Write a thousand luminous secrets upon the wall of existence so that even a blind man will know where we are, and join us in this Love! ~ Hafiz
The Gift is renderings of Hafiz by translator Daniel Ladinsky. In the summary description of this book, it aptly states that “Indeed, Daniel Ladinsky has said that his work with Hafiz is an attempt to do the impossible: to render Light into words—to make the Luminous Resonance of God tangible to our finite senses …”
And, in the Preface of The Gift, Daniel himself captures the essence of his work and Hafiz:
“… Every line of Hafiz that I have wept over—and there have been many—increased my desire to impart his remarkable qualities: an audacious encouragement, his outrageous onslaught of love, a transforming knowledge and generosity, his sweet-playful exuberant genius that is unparalleled in world literature. There is a mystical dimension in his poetry that heals and bestows “The Gift.”
There is dulcet language that rises from his reed-soul, the voice of one “startled by God.” His words are a music that comforts, empowers, enlightens. Hafiz is one of the greatest spiritual friends, lovers, and guides that humankind has ever known. For centuries he has been called the Tongue of the Invisible, for he continues to sing beautiful and wild love songs from God. He invites us to join him in his fantastic applause of life.
I vote to inscribe these words of Hafiz on every flag, church bell, temple, mosque, and politician’s brain: Dear ones, let’s anoint this earth with dance!
Daniel Ladinsky, January 31, 1999″ ~ see full attribution below … plus more from Daniel
So, here’s one of Hafiz’s “wild love songs from God” where he is inviting “us to join him in his fantastic applause of life …” :
When the Sun Conceived a Man
What could Hafiz utter about that day
When the Sun conceived a Man,
Gave birth to Itself
As Reality and Truth?
What justice could all the speech in creation
About that resplendent morning
When the Eternal Handsome One
Let His face
Reappear by grace in form?
There is something I have seen
In the interior of Muhammad
That is the luminous root
Of all existence,
Independent of space and time’s
Across a single lute string
Of the Infinite.
What can even the love of Hafiz express
For the Ancient Sweet Man
Who forever begets compassion
And divine playfulness?
What can the vortex of my sublime wit,
Insight, and gratitude ever say
About the Father of the Perfect Ones,
When they, themselves,
Can turn you into God?
I carry gifts today
From the kings of fish, beasts, birds,
I carry gifts today
From rivers, seas, fields, stars,
And from every soul,
From every soul—
That will ever
Let us know
What light first saw and said
When it discovered
Then leaped and swooned
In such a wonderful laughter
That light became
This earthen floor
O, Eternal One,
On this ever present holy day
Forget your divine reserve—
Throw wide the Tavern doors.
Give all your thirsty loyal rogues
A drink of your sacred vintage,
Free us from ourselves a while
With the blessed consuming knowledge
Of your Omnipresent Being.
We are your yearning brides, why hide it?
We are singed dervish moths.
Our souls know
Of that immaculate fire you keep
That belongs to us!
Even death now will have no power
To quiet your Name
From beating wildly in our hearts.
Now is no time to sit still
For nothing but a great clamor of joy
Can make any sense
=== ==== ===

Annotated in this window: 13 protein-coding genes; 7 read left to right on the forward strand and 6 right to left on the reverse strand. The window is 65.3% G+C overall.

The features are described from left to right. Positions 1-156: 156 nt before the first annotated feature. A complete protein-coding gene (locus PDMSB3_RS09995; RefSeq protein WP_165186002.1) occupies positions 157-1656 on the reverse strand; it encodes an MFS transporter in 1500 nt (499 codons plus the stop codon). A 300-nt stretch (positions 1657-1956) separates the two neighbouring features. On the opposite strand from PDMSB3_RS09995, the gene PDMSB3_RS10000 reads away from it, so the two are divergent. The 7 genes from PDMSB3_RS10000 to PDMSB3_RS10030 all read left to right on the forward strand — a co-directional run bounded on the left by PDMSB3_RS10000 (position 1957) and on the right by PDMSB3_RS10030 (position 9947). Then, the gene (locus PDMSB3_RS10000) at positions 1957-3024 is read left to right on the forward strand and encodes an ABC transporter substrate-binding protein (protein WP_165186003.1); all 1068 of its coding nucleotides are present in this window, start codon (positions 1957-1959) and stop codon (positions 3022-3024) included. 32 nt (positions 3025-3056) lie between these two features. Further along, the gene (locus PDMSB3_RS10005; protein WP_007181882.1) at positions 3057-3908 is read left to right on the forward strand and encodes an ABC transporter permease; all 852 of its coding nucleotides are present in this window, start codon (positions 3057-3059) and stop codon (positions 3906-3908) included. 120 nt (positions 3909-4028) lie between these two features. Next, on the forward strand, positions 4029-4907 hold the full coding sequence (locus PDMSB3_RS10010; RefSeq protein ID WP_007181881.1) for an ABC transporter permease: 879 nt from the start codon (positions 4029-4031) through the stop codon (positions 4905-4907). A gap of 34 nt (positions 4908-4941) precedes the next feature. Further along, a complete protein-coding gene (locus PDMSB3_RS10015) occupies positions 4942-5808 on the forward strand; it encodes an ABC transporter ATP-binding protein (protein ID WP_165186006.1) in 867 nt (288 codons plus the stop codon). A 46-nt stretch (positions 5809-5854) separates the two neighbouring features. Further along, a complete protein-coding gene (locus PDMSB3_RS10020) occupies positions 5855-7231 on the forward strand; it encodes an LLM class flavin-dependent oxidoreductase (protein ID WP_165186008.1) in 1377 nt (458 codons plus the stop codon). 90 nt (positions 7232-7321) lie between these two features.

Here are some added, pertinent, remarks by Daniel, on Hafiz … excerpted from the Preface of The Gift:
For centuries, Shams-ud-din Muhammad Hafiz (c. 1320-1389) has been a magnificent friend to the human spirit. To millions throughout the world the poems of Hafiz are not a classical work from the remote past, but cherished love, music, wisdom, and humor from a dear companion. These extraordinary verses bestow a precious knowledge. With a wonderful—at times outrageous—genius Hafiz brings us nearer to God. This Persian master is a profound champion of freedom; he constantly encourages our hearts to dance!
Hafiz’s poetry is rooted in the beautiful human need for companionship and in the soul’s innate desire to surrender all experience—except Light. These verses speak on many levels simultaneously, though they are crafted with such a brilliance rarely does one feel left out.
Hafiz’s message is as relevant now as it was when he wrote in the fourteenth century. He continues to offer all seekers a spiritual recovery and intricate help with the heart’s imperative—its destined, glorious unfolding of love. “My spring eyes will still warm faces, and awake verdant earths in your soul.” People from many religious traditions share the belief that there are always living persons who are one with God. These rare souls disseminate light upon this earth and entrust the Divine to others. Hafiz is regarded as one who came to live in that sacred union, and sometimes in his poems he speaks directly of that experience. …
I believe that the adoption of sanctified poetry from one culture to another, such as we are now witnessing on a large scale, heralds the next conscious step of evolution of the adopting language. True art evolves us—opens our arms and weakens our prejudices so that the ever-present seeds of healing and renewal can take root in our soul and sinew, cause joy. …
I might also mention here that once in a while I may seem to have taken the liberty to play a few of these lines through a late-night jazz sax instead of from a morning temple drum or lyre. To some readers a few expressions in this book may appear too contemporary for this work. To that I say—nothing doing. The word translation comes from the Latin for “to bring across.” My goal is to bring across, right into your lap, the wondrous spirit of Hafiz that lifts the corners of the mouth. I view this goal as a primary, no-holds-barred task. And I apologize for any language that may stop the beguine and not let the reader remain in Hafiz’s tender strong embrace.